In September 2020, Maserati launched its latest supercar – the MC20 (which stands for ‘Maserati Corse’ and ‘2020’) as part of a long-term plan to return to greatness, especially in the performance segment. Now comes a ‘topless’ version – the MC20 Cielo spyder – which has a similar overall form as the MC20 but also its own distinct character.
With ‘Cielo’ meaning ‘sky’ in Italian, the design’s emphasis is on bringing the clouds and stars into the cabin, so to speak. This is achieved courtesy of a powered mechanism that folds the roof into a storage area at the rear. The roof is said to be best-in-class in terms of thermal insulation and of opening/closing speed (12 seconds).
An open feeling is also possible with the roof in place, thanks to electrochromic ‘smart glass’. With the press of a button, the glass can go from opaque to clear, or reverse the process. Electrochromic glass has been around for some time now and used in non-automotive applications as well. It is usually offered with more expensive high-end models for sunroof applications and is also used for rearview mirrors.
In the case of the MC 20 Cielo’s sunroof, Polymer-Dispersed Liquid Crystal (PDLC) technology is used. The glass switches its transparency using electricity charges that cause special elements sandwiched in the glass to darken or lighten.
The MC20 Cielo is equipped with an optional High Premium Sonus faber audio system. This has been specially optimized to fit the unique acoustic and positioning needs of the spyder’s cabin which will, at times, be open. The system’s 12 speakers have been located to give the natural sound quality that distinguishes audio systems from the Italian specialist in high-end audio systems,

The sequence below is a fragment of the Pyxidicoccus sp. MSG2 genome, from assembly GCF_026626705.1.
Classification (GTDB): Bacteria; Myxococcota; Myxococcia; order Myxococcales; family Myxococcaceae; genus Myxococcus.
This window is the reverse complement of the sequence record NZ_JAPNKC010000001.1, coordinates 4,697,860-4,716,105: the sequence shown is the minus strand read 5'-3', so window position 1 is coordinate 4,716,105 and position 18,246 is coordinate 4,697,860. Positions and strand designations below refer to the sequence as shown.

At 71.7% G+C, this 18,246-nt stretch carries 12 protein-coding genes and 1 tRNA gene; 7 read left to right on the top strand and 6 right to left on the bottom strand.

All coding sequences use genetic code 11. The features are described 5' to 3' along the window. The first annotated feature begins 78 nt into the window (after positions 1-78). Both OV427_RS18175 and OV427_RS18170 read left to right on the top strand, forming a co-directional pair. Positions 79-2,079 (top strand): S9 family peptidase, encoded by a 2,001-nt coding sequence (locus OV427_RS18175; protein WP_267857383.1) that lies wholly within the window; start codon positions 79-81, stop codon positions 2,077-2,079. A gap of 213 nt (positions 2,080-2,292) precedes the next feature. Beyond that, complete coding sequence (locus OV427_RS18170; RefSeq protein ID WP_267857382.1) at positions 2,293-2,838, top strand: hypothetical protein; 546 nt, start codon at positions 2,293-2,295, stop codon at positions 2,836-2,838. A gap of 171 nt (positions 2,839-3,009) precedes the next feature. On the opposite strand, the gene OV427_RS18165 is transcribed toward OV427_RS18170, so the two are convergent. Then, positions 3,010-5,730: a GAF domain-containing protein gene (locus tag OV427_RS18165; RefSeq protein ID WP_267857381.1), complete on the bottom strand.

Like the MC20, the MC20 Cielo has spent a long period in the wind tunnel to refine the aerodynamic efficiency of its minimalist design. There are certain ‘wow’ features that are common, eg the butterfly doors which open up like wings unfolding upwards. They are designed to make it easier for the driver and passengers to get in and out despite the low floor.
The engine is the Maserati-patented 90-degree V6 Nettuno twin-turbo petrol engine with the Twin Combustion Chamber. This approach increases combustion efficiency by using a pre-combustion chamber with twin spark plugs. The concept has so far been used only in F1 engines, so this is another example of F1 technology being transferred to a road car. Though supplied by Ferrari, the engine has been further developed by Maserati’s own engineers and is also built on its own premises.
From the 3000 cc of displacement, 630 bhp/ 730 Nm are produced, delivered to the rear wheels through an 8-speed, dual-clutch transmission.
The MC20 Cielo, like its brother, has a carbonfibre monocoque tub enclosed by a lightweight carbonfibre and aluminium bodyshell. The platform is also ready for electrification in future without requiring much structural alteration.
The MC20 Cielo is offered with an exclusive Acquamarina colour, available as part of the Maserati Fuoriserie customisation programme. This launch colour uses a 3-layer paint based on a racing-inspired grey, with an iridescent mica in aquamarine.
To make the connection between the spyder’s elegance and sporty soul even more exclusive, customers can choose the PrimaSerie Launch Edition. This is a limited series with exclusive features such as the Acquamarina bodywork, ice-coloured interior and even a few golden details.